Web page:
Imagine if we had just one body setting examinations for 16 year olds in the UK. The government is constantly looking for ways to save money; printing costs alone would save millions. I don’t think parents and the public in general have any idea of the ludicrous work load put upon Examination Officers these days. At many schools it is a full time job! At many private schools children in the same class will be sitting different exams for the same qualification! Mistakes are often made because of the complexity of so many different papers for the same subjects. Results comparisons are meaningless and standardisation is virtually impossible.
We need ONE body setting the examinations for core subjects at 16 and EVERYBODY should sit identical examinations for each subject. This would save money, raise standards, avoid errors and make statistical comparison of results have some meaning.
With the examination season approaching I hazard a guess that we are in for another record year.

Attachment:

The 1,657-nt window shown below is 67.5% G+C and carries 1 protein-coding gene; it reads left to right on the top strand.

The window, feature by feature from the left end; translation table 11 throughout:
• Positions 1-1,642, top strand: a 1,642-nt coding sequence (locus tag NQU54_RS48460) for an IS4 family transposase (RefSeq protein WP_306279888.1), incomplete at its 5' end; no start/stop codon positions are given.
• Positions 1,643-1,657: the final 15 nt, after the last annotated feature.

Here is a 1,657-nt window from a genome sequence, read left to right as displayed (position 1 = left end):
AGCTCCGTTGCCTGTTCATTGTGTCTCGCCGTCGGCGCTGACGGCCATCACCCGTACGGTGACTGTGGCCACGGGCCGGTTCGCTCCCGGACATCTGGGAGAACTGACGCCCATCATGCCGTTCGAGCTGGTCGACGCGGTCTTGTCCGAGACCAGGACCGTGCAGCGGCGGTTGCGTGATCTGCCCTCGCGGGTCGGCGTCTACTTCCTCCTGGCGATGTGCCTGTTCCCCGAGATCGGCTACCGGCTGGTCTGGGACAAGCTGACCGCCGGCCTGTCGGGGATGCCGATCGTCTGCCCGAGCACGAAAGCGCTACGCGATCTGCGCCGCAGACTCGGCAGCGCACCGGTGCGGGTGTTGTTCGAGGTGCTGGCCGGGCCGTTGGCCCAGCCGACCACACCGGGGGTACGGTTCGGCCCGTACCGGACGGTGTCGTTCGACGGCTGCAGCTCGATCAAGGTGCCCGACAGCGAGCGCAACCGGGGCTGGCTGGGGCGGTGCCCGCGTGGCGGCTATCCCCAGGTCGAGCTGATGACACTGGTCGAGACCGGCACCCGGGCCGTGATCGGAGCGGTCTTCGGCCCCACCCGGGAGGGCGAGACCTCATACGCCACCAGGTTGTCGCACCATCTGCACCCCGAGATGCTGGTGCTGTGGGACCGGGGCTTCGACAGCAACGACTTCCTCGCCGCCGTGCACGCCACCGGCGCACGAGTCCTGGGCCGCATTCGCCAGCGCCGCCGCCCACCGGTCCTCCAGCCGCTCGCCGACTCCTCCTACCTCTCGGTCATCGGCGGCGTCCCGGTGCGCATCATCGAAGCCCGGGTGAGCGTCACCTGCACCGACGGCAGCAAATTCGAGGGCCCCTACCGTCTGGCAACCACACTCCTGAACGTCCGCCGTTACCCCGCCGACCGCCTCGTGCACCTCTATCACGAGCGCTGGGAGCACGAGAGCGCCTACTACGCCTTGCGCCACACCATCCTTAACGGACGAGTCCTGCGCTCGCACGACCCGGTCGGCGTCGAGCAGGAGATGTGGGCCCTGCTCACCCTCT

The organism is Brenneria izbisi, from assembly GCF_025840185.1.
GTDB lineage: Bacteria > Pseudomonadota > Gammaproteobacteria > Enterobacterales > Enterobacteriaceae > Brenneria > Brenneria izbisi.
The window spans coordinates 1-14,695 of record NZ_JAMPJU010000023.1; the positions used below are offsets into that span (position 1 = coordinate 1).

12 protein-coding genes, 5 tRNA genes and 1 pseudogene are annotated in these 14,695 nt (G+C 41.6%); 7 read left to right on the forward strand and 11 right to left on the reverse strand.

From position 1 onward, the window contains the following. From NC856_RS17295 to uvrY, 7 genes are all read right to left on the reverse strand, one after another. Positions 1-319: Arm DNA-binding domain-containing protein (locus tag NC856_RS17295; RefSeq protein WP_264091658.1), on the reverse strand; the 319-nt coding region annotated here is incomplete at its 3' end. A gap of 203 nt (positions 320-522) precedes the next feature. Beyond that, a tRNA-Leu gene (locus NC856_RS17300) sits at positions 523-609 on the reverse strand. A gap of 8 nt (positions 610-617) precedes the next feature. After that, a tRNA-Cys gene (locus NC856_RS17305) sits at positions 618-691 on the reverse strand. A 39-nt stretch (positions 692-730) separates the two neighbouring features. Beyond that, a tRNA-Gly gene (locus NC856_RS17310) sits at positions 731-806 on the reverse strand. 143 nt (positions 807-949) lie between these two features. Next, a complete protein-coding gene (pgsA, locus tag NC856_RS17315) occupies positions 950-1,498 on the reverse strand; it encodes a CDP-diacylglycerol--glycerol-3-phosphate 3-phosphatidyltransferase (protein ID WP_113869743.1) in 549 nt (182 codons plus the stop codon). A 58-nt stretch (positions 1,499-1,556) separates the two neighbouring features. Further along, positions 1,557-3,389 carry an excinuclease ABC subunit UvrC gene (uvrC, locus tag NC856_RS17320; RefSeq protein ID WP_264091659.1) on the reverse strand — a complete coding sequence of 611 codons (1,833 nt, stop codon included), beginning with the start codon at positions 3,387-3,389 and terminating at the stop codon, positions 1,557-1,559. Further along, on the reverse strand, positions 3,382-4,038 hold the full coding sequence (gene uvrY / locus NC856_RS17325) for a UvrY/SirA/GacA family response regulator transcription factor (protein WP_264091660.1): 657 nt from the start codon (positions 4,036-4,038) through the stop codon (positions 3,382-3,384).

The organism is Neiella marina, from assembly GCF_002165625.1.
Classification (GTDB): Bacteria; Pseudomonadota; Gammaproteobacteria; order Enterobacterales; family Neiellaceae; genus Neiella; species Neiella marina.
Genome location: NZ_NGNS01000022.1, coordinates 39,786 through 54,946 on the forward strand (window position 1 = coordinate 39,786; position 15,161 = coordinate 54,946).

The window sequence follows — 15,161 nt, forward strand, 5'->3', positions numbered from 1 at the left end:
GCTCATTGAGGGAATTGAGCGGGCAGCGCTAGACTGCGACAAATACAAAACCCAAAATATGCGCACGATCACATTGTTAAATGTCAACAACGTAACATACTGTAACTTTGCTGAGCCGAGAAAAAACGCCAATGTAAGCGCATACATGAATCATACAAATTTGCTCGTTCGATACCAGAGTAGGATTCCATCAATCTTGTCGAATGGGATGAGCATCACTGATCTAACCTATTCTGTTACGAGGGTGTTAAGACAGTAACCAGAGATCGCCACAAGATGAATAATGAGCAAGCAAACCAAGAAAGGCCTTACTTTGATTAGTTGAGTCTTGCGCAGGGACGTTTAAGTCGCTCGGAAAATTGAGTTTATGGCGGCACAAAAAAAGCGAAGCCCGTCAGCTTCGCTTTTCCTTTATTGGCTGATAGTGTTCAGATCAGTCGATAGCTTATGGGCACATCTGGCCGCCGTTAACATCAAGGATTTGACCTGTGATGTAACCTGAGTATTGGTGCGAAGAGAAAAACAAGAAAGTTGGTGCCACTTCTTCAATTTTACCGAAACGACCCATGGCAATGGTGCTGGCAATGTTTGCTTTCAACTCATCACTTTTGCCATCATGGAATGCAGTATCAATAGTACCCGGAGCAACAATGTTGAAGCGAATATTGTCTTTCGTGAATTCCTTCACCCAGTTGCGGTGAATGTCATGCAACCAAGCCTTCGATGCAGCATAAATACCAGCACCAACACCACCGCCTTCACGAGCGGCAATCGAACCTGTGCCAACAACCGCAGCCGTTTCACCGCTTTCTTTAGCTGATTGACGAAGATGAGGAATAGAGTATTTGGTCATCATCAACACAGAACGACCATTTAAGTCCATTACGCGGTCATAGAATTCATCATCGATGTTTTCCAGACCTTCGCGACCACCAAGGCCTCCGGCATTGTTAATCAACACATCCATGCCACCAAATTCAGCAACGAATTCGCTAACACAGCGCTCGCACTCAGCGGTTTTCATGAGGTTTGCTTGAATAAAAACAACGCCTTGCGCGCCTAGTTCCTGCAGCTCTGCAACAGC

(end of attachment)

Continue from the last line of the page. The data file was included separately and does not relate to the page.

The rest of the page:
More top achieving students, more A*s (a conceptual nonsense) and more self praise by the government for higher standards in education.
Is any of this true? Better results could mean higher standards in the education system; teaching professionals do an excellent job under increasingly trying circumstances. But year in, year out? – I think not.
The truth is that examinations are easier; it’s as simple as that.
So perhaps it is a good time to reflect on what these examinations, indeed any examinations are for?
Surely the point of testing is exactly that – to test and see what level of attainment a particular candidate can achieve in a particular field in order to measure them against their pier group.
This can only be achieved by having examinations where achieving top marks is difficult.
Doing well or badly in an examination should not necessarily be a reflection of standards in general, it should simply be a statement of an individual’s personal abilities. If a particular candidate does not excel academically that should not be seen as failure. Not everybody will rise through the academic ranks; there is no disgrace in that. There are many other attributes and skills which can be harnessed in life.
If testing for commercial pilots was dumbed down so more people passed and took to the skies, would that be a cause for celebration? Would the aviation industry be benefiting?
Testing should be to discover ability, not to misguidedly pretend that everybody can achieve top marks.